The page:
What cuts loom at each CSCU campus?

The state’s community colleges and regional Connecticut state universities plan to shed dozens of teachers, tutors and other staff to close the $34.5 million deficit they are anticipating for the next fiscal year.

On TrendCT: The number of professors has shrunk at CCSU schools — but the number of students has shrunk even further.

On TrendCT: The number of professors has shrunk at CCSU schools — but the number of students has shrunk even further. See the story here >>

“We will not be the same institutions this September that we were last September,” Connecticut State Colleges and Universities President Gregory Gray said last week. “The academic integrity of these institutions is going to be in question.”

At Northwestern Community College, officials say the cuts mean students might not be able to get courses they need to graduate.

At Eastern Connecticut State University, students with psychological needs will have to wait longer to see a counselor.

And many of the community colleges that are currently open on Saturdays will close their doors.

Leaders from each college shared their proposed budgets last week with the Finance Committee for the Board of Regents, the governing board for the Connecticut State Colleges and Universities system, which includes the four regional state universities and 12 community colleges.

The budget proposals were based on cuts to the CSCU system the governor proposed in his budget. If funding is restored when legislators adopt a final budget, the school budgets may be adjusted but many cuts will remain until college leaders see whether enrollment declines.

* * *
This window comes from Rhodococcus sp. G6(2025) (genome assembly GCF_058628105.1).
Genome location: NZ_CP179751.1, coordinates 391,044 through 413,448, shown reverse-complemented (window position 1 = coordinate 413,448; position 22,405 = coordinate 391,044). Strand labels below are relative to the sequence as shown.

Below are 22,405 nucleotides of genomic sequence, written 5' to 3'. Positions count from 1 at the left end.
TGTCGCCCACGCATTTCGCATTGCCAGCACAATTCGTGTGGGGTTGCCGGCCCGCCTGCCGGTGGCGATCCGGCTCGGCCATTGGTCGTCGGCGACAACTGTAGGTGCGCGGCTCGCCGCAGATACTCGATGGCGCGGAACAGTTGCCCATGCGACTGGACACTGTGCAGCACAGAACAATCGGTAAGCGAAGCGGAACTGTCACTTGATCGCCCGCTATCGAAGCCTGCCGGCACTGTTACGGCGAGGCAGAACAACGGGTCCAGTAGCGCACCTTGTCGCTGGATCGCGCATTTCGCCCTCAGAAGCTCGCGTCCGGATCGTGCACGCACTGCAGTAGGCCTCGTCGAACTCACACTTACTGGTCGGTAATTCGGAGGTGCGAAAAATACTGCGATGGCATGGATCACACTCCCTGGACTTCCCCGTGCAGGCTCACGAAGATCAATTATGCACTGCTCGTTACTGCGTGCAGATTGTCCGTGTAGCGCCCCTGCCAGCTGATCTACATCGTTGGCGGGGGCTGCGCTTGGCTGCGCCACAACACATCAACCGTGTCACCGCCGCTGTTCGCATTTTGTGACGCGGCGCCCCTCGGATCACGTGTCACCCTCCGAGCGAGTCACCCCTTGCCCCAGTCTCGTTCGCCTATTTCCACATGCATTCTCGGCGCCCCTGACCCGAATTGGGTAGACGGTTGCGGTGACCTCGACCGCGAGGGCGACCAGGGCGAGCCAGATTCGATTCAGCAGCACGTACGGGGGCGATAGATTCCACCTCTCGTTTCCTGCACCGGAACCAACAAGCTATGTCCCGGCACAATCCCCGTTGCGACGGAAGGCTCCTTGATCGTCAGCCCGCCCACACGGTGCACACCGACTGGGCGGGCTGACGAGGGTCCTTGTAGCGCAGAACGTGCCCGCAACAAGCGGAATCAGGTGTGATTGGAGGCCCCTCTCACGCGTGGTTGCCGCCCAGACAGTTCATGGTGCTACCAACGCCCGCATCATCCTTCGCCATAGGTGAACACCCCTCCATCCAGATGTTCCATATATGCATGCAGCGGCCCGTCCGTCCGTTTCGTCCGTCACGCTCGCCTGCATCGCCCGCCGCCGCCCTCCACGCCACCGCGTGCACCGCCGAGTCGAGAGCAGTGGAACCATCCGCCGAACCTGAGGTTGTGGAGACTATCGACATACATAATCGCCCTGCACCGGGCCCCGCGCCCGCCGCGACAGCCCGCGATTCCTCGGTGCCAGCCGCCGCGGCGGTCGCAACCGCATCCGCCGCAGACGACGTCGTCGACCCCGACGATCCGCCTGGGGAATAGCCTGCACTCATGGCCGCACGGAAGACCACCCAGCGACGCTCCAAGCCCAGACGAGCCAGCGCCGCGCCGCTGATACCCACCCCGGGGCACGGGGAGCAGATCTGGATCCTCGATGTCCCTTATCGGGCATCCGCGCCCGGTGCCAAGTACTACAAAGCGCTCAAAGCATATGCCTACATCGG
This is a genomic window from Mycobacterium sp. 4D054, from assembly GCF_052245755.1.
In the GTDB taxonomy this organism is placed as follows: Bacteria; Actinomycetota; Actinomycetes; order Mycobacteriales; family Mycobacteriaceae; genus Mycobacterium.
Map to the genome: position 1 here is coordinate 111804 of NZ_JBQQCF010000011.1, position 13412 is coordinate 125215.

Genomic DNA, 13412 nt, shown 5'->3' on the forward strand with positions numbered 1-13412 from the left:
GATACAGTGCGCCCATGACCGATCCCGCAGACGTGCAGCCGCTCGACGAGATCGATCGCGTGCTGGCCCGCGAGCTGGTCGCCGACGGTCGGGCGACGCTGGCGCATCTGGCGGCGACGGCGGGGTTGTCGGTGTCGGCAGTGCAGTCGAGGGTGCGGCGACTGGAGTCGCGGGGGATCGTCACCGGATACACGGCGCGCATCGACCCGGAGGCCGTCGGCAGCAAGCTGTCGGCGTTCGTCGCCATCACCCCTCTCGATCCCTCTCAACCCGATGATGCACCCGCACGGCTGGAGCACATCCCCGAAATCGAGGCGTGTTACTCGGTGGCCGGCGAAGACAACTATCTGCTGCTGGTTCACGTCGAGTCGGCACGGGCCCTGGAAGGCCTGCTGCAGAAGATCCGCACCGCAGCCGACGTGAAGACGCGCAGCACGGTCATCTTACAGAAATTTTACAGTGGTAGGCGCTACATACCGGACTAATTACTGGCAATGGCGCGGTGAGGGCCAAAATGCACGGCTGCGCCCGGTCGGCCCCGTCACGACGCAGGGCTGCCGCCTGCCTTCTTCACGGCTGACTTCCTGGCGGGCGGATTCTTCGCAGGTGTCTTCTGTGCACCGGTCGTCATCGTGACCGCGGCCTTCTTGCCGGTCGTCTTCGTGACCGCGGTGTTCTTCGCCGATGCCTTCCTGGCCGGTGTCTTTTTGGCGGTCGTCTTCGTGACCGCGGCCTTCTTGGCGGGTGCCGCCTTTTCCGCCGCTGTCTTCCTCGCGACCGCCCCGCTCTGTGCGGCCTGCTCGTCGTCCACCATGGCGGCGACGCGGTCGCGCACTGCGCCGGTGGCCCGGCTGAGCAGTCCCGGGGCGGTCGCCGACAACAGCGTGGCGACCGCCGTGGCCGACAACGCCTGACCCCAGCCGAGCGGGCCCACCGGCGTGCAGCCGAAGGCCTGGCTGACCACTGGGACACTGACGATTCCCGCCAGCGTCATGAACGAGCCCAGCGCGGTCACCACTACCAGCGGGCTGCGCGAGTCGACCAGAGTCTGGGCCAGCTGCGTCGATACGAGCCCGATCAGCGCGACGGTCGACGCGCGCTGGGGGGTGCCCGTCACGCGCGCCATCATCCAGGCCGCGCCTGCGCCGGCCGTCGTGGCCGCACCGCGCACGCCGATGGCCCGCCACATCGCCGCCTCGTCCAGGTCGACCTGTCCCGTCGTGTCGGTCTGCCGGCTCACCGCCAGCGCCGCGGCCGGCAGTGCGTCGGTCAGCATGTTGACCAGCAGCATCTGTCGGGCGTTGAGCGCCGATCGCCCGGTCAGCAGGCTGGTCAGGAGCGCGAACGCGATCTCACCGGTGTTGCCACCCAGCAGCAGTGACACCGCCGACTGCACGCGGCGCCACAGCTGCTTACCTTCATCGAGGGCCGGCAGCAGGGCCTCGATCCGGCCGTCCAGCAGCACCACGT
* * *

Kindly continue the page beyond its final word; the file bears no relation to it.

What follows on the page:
Here are details of each college and university’s budget proposal:

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About Jacqueline Rabe Thomas

Jacqueline won two first prizes from the national Education Writers Association for her work in 2012 – one in beat reporting for her overall education coverage, and the other in investigative reporting on a series of stories revealing questionable monetary and personnel actions taken by the Board of Regents for Higher Education. In 2016, she was a finalist in the EWA competition for single-topic coverage for her reporting on how schools are funded in Connecticut. Before coming to The Mirror, Jacqueline was a reporter, online editor and website developer for The Washington Post Co.’s Maryland newspaper chains. She has also worked for Congressional Quarterly and the Toledo Free Press. Jacqueline received an undergraduate degree in journalism from Bowling Green State University and a master’s in public policy from Trinity College. She and her husband, son and two dogs live in Hartford.